The ‘Read 2 Dogs’ Scheme
Although not seen during the review day ‘Jet the Dog’ has an important role in supporting vulnerable children particularly with low self-esteem. The research indicates that contact between children and dogs encourages physical interaction which help puts the child at ease. Jet is part of the Read 2 Dogs scheme which supports children who are reluctant readers. The dog supports them to overcome their fears and is that safe space to read to without judgment. He also supports the children in the ELSA intervention as well and children who just need that petting experience to overcome nervousness around dogs. He really is part of the Westfield family!
Ensuring Children are Heard
The SENCO is extremely passionate in her role in school. She works well with all stakeholders in ensuring the voice of children is heard. During the past year there has been an impact on the knowledge gained to support the children coming into school. As a result, the SENCO together with ‘Class 7’ MLD lead have worked with pre-schools and nurseries to ensure that they have the correct knowledge and understanding of individual need. This has progressed into a strategy of collaboration with five settings, so that they can all support each other with the sole aim of supporting children more effectively. The SENCO has also led interventions within the classroom to support the needs of individuals particularly in EYFS and Year 1 where the school has rightly identified that these children have missed out on skills and knowledge more than most during COVID. Together with the talented DHT they have redesigned aspects of EYFS with class teachers to deliver a curriculum that is appropriate to children’s starting points.
Enthusiastic about Inclusion
The Governors interviewed are passionate about inclusion and have huge knowledge about inclusion and governance. They have been supported by the Headteacher in delivering and living ethical leadership. This is the bedrock of the inclusion strategy and their commitment to the IQM.
‘Think preventative rather than crises’…keeps us ahead of the game!’
The governors lived their actions by attending the last cluster group meeting. The only governor to attend demonstrates that this school has a golden thread of leadership at its core, inclusion is running throughout the school. The Governors agenda is explicit because they are actively involved in seeking views and opinions about how to improve the school. They have questionnaires and monitor regularly, ‘we listen’. This has led to Governors, in conjunction with the Head, developing strategies that give children a holistic school experience, driven by high expectations and ultimately resulting in high outcomes.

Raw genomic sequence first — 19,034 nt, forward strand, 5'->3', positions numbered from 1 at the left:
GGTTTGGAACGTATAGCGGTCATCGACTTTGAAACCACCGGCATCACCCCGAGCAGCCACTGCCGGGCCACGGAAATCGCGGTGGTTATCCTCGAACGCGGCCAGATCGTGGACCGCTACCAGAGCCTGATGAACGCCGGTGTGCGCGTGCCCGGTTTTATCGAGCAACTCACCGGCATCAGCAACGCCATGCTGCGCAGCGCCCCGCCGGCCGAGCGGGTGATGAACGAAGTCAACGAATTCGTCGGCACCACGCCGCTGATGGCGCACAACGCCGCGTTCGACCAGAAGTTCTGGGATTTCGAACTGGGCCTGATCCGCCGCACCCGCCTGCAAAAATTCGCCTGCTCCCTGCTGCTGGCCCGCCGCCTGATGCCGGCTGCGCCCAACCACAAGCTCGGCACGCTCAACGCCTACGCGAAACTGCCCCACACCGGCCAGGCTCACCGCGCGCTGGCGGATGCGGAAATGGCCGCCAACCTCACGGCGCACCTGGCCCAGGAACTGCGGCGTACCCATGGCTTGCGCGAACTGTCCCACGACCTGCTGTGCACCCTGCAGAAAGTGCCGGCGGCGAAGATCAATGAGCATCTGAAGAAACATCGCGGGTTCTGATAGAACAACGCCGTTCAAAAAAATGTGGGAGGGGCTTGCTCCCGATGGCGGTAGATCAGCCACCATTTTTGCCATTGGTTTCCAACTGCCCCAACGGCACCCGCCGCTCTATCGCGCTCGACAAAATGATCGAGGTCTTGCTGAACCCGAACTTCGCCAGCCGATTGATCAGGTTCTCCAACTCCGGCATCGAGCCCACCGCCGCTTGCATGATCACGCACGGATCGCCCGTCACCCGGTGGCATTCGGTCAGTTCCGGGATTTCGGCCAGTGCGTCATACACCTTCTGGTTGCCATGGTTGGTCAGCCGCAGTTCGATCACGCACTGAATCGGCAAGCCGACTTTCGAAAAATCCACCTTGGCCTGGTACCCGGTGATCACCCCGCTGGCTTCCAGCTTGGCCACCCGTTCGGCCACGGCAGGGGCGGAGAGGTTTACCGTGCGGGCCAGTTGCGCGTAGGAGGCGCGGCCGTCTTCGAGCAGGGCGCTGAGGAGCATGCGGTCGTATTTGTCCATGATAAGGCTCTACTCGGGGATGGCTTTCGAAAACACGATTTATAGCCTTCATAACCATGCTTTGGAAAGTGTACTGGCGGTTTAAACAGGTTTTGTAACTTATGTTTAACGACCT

Progress of the MLD Unit
This ethos includes the MLD unit. The work that goes into supporting the children, parents and staff cannot be underestimated. The unit consists of currently 25 children. However, some of these children are now in mainstream with various levels of support and intervention. These children add value to the class setting and are welcomed with open arms and fit in seamlessly. That is not by chance, this is the accumulation of lots of strategic planning, training, and support by the MLD lead, SENCO and SLT. The school has managed to go even further, it has taken a child off an EHCP due to the progress they have made. The interventions undertaken to enable the child to make progress in all areas is remarkable and potentially life changing for the child and family. This really should be celebrated and is almost unprecedented.
This could not happen without effective communication. Parents are kept well informed and there is good communication with parents which has been emphasised during this present lockdown. The whole staff team have worked collaboratively to help them support their children at home. Parents interviewed as part of the review could not speak highly enough of the school. They praised the school for the way in which it had supported both them and their children, before, during and after the pandemic. The work in the MLD unit is backed up by one parent who was hugely grateful for the support.
‘My child loves coming to school’.
Maintaining Great Relationships
The school has a good relationship with its local community and local schools. It works closely with the Junior Schools and with the cluster group. It works with all kinds of outside agencies but has learnt not to rely on them but to initiate their own programmes if outside agencies are stretched. The school’s inclusive agenda is being promoted locally and it continues to be a significant influence within the IQM cluster group.
Moving from Strength to Strength
The strong leadership of the Headteacher, his accessibility, commitment to inclusion and improving the opportunities for all children, including the leadership of the SLT, is ensuring that the IQM process is articulated by everyone and are strengths of the school. The school moves from strength to strength in improving opportunities for all children. It has many innovative and embedded strategies to involve and excite all children. Subject leadership is strong, and all staff have a common aim based on the School Development Plan.
Find out more about the IQM Inclusive School Award